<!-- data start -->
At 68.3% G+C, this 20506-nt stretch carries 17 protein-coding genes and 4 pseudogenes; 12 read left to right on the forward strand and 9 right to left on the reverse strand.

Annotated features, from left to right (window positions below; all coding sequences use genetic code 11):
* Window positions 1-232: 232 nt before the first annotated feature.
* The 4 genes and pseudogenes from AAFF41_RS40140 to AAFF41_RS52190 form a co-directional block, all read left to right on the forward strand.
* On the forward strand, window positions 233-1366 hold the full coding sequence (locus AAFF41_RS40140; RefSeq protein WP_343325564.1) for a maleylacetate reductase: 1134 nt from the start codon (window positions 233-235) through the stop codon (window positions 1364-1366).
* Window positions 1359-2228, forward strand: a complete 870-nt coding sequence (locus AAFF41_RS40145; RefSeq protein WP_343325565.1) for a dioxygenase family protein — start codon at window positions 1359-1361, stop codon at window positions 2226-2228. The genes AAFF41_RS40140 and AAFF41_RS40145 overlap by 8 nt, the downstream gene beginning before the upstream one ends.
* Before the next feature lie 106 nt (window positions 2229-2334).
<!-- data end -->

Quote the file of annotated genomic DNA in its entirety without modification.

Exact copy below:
At 68.3% G+C, this 20506-nt stretch carries 17 protein-coding genes and 4 pseudogenes; 12 read left to right on the forward strand and 9 right to left on the reverse strand.

Annotated features, from left to right (window positions below; all coding sequences use genetic code 11):
* Window positions 1-232: 232 nt before the first annotated feature.
* The 4 genes and pseudogenes from AAFF41_RS40140 to AAFF41_RS52190 form a co-directional block, all read left to right on the forward strand.
* On the forward strand, window positions 233-1366 hold the full coding sequence (locus AAFF41_RS40140; RefSeq protein WP_343325564.1) for a maleylacetate reductase: 1134 nt from the start codon (window positions 233-235) through the stop codon (window positions 1364-1366).
* Window positions 1359-2228, forward strand: a complete 870-nt coding sequence (locus AAFF41_RS40145; RefSeq protein WP_343325565.1) for a dioxygenase family protein — start codon at window positions 1359-1361, stop codon at window positions 2226-2228. The genes AAFF41_RS40140 and AAFF41_RS40145 overlap by 8 nt, the downstream gene beginning before the upstream one ends.
* Before the next feature lie 106 nt (window positions 2229-2334).